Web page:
Setting personal boundaries in business, especially as an entrepreneur, can be the crucial difference between burning out and finding success.
Samantha Stuart of Samantha Stuart Photography said it took years of working for herself to find what works and what does not.
With a one-year-old daughter, Stuart decided she was going to open a day home for young children, while pursuing photography as a hobby. After many workshops and sessions in Yellowknife, Stuart honed in on one particular area of interest before pursuing it as a business, part time at first, in 2013.
“I was doing a lot of online working and workshops with Dave Brosha and through that learned that I really don’t like taking landscape photos and really was more interested in people and their stories and how they wanted to be captured,” said Stuart.
After two years of trying to juggle running a day home and taking on a few clients for photography, Stuart decided to turn to photography full time in 2015.
Since then, Stuart said she has been taking on most jobs involving photography but her real bread and butter is portraits, family sessions and infant photography.
But even in her first few years of business, she still had troubles setting boundaries between work and personal life.
“In the last year I’ve been focusing in on setting boundaries in business,” said Stuart. “Working weekdays and leaving my weeknights and weekends free for my family and three kids.”
“Before, I was working all the time. My office was at home, so I would not really put work away when I was at home. It was quite stressful.”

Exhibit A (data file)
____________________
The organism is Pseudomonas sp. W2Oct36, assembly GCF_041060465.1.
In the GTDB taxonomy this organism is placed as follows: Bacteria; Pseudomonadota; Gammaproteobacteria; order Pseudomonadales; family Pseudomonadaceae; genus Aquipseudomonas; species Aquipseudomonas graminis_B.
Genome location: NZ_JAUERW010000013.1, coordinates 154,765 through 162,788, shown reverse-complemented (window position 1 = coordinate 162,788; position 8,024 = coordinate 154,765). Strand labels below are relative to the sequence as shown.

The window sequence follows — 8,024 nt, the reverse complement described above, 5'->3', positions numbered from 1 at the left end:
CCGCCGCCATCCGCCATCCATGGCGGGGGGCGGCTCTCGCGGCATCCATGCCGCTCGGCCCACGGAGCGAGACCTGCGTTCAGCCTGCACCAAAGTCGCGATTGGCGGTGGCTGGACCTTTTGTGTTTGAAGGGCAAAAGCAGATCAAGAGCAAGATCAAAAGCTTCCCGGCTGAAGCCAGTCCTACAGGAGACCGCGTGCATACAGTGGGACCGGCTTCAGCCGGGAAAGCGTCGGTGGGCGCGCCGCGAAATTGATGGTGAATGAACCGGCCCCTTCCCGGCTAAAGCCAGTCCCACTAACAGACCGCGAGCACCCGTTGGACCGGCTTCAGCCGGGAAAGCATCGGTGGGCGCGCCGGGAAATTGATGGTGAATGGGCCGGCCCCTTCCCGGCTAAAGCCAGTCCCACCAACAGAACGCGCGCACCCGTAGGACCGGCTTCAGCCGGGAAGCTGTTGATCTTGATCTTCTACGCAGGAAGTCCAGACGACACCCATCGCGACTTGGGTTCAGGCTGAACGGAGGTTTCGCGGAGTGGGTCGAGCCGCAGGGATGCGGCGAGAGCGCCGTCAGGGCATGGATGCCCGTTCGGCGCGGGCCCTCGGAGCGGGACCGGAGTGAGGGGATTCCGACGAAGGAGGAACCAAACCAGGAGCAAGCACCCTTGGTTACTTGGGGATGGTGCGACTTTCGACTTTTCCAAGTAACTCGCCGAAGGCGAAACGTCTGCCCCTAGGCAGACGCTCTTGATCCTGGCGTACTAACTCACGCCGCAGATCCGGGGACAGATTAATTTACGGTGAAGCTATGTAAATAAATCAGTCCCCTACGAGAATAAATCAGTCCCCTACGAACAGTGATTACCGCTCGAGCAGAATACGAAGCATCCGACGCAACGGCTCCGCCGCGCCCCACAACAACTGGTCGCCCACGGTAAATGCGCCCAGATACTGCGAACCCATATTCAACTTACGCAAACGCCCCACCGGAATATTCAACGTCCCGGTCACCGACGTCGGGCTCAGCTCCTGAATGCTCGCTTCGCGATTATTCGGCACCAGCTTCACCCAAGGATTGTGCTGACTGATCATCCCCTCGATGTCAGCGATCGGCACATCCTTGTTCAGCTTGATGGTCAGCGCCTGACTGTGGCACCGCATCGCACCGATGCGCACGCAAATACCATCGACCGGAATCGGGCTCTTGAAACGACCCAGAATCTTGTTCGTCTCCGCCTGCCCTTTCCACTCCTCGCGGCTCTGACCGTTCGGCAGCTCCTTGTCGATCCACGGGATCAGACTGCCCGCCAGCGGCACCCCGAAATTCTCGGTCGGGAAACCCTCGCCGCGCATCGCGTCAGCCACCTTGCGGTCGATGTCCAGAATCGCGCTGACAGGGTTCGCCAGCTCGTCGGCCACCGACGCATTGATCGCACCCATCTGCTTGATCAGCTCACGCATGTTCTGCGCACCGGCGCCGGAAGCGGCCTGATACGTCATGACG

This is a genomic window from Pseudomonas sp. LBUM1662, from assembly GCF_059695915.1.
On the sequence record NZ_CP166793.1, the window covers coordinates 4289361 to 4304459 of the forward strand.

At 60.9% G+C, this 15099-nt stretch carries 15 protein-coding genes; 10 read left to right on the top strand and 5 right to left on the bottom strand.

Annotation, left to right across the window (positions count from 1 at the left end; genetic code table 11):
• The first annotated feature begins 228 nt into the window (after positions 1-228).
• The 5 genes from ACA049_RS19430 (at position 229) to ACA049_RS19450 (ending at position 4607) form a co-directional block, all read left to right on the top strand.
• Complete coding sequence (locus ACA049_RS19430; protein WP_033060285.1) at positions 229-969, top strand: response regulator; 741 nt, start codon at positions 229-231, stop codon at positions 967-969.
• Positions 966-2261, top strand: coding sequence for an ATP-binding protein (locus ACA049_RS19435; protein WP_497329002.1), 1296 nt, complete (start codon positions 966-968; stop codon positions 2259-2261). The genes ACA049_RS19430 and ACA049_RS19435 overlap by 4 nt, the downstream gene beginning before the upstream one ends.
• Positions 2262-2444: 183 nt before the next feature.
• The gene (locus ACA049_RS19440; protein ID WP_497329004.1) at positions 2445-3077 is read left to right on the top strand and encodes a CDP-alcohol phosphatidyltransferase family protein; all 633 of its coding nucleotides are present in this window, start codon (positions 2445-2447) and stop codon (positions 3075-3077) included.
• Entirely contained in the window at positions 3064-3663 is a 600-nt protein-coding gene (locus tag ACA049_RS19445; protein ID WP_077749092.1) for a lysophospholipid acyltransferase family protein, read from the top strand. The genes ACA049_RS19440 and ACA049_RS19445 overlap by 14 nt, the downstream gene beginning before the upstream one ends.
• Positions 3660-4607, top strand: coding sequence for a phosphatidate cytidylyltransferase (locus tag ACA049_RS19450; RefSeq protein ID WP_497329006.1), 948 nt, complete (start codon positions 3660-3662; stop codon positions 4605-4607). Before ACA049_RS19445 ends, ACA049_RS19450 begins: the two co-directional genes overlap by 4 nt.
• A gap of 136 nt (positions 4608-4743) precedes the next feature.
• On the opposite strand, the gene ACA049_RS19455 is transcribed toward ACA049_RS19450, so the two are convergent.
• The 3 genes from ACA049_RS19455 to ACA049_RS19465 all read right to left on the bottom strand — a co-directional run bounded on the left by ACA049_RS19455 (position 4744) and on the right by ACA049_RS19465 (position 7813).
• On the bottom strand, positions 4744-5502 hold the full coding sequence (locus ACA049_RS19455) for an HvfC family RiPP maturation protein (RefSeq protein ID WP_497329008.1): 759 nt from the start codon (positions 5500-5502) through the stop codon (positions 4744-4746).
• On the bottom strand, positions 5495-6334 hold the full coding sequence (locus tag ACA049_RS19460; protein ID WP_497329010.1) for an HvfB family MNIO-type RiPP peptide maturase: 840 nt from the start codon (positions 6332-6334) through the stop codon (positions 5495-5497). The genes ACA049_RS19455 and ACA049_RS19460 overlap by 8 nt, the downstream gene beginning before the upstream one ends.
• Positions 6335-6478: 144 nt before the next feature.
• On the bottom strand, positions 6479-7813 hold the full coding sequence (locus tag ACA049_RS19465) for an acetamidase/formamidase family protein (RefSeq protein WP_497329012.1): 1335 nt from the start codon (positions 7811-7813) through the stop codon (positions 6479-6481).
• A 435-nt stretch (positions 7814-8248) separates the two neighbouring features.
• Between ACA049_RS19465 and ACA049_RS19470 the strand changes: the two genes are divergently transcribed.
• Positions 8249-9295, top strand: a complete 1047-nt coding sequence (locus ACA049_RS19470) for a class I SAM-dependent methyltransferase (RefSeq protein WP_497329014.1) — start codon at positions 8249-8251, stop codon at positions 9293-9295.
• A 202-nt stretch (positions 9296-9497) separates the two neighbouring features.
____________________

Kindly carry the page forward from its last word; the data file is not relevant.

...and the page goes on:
In recent months, Stuart has decided to take on teaching and more real estate photography.
“In a bigger city, photographers would focus on a niche due to the needs of the market,” said Stuart. “But I like to cover the bases. It comes in ebbs and flows. In spring it’s busy for real estate photography, for example.”
In addition to the teaching she has done for adults through the City of Yellowknife, this year Stuart will be launching a new photography day camp for youth.
“They say make hay when the sun shines,” said Stuart. “So I’m going to move more of my focus into teaching this summer, so there will be five weeks of photo camps in Kam Lake.”
For this she will be hiring a summer student to help with the camp and has gained access to equipment through Western Arctic Moving Pictures to take the children on nature photo-walks while connecting with local groups and businesses, such as Arctic Farmer and the Yellowknife Guild of Arts and Crafts.
“We’ll be exploring different kinds of photography, teaching the kids the fundamentals of using the camera and always keeping how to take a good shot in mind,” said Stuart.
She said these are important opportunities for her to learn herself.
“A lot of people have different perspectives when they look through a camera of have different ideas so it’s neat to teach a few basics and see them grow through that.”
“It also means less editing for me,” she said with a laugh. “The less time I spend behind my computer would be great in the summer.”
According to Stuart, it’s not so much the editing process that is hindering, but sorting through the abundance of photos that come from any given shoot.
“With the digital age, you do take a lot of photos, and less than 10 per cent are being printed, if any at all,” said Stuart.
“Culling through the photos, especially in family sessions when there are so many expressions and angles, to cull it down to a manageable collection for the client takes a lot of work.”
Stuart said she works very closely with her clients with the goal of producing work that will be printed and put on the customers’ walls.
“I usually do the print package. It always comes with four by six print proofs,” said Stuart. “That way they can actually see what it looks like printed. It’s an important focus for my business.”
Stuart said she will continue to take on work from real estate, plus infancy and wedding photos, but is looking forward to maintaining a steady work-life balance as she prepares for a summer of teaching.